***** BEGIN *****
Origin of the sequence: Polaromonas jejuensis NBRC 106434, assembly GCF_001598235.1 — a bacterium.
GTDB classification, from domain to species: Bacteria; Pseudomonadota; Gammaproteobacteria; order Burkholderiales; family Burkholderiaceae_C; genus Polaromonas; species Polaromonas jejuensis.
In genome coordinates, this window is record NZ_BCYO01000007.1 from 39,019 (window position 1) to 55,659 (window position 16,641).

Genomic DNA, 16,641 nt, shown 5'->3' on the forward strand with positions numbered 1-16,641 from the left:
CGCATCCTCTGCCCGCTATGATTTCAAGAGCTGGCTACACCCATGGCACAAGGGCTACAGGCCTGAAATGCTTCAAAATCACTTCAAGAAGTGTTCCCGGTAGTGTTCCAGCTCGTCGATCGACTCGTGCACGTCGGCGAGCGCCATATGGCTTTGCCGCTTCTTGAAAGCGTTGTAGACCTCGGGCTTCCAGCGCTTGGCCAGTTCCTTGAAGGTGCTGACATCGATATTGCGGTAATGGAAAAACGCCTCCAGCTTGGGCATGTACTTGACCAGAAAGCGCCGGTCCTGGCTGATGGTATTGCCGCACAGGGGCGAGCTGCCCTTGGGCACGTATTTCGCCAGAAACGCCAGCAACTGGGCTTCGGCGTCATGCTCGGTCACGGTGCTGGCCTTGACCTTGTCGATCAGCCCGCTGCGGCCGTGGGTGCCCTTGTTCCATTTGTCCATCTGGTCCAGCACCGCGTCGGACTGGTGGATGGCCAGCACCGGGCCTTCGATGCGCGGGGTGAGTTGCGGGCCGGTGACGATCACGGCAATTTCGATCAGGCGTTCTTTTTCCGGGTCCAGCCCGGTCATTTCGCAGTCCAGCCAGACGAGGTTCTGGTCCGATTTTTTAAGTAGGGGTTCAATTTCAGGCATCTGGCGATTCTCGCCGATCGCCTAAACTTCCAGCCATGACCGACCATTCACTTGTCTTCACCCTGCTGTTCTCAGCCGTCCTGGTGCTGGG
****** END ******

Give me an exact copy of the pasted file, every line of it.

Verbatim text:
Origin of the sequence: Polaromonas jejuensis NBRC 106434, assembly GCF_001598235.1 — a bacterium.
GTDB classification, from domain to species: Bacteria; Pseudomonadota; Gammaproteobacteria; order Burkholderiales; family Burkholderiaceae_C; genus Polaromonas; species Polaromonas jejuensis.
In genome coordinates, this window is record NZ_BCYO01000007.1 from 39,019 (window position 1) to 55,659 (window position 16,641).

Genomic DNA, 16,641 nt, shown 5'->3' on the forward strand with positions numbered 1-16,641 from the left:
CGCATCCTCTGCCCGCTATGATTTCAAGAGCTGGCTACACCCATGGCACAAGGGCTACAGGCCTGAAATGCTTCAAAATCACTTCAAGAAGTGTTCCCGGTAGTGTTCCAGCTCGTCGATCGACTCGTGCACGTCGGCGAGCGCCATATGGCTTTGCCGCTTCTTGAAAGCGTTGTAGACCTCGGGCTTCCAGCGCTTGGCCAGTTCCTTGAAGGTGCTGACATCGATATTGCGGTAATGGAAAAACGCCTCCAGCTTGGGCATGTACTTGACCAGAAAGCGCCGGTCCTGGCTGATGGTATTGCCGCACAGGGGCGAGCTGCCCTTGGGCACGTATTTCGCCAGAAACGCCAGCAACTGGGCTTCGGCGTCATGCTCGGTCACGGTGCTGGCCTTGACCTTGTCGATCAGCCCGCTGCGGCCGTGGGTGCCCTTGTTCCATTTGTCCATCTGGTCCAGCACCGCGTCGGACTGGTGGATGGCCAGCACCGGGCCTTCGATGCGCGGGGTGAGTTGCGGGCCGGTGACGATCACGGCAATTTCGATCAGGCGTTCTTTTTCCGGGTCCAGCCCGGTCATTTCGCAGTCCAGCCAGACGAGGTTCTGGTCCGATTTTTTAAGTAGGGGTTCAATTTCAGGCATCTGGCGATTCTCGCCGATCGCCTAAACTTCCAGCCATGACCGACCATTCACTTGTCTTCACCCTGCTGTTCTCAGCCGTCCTGGTGCTGGG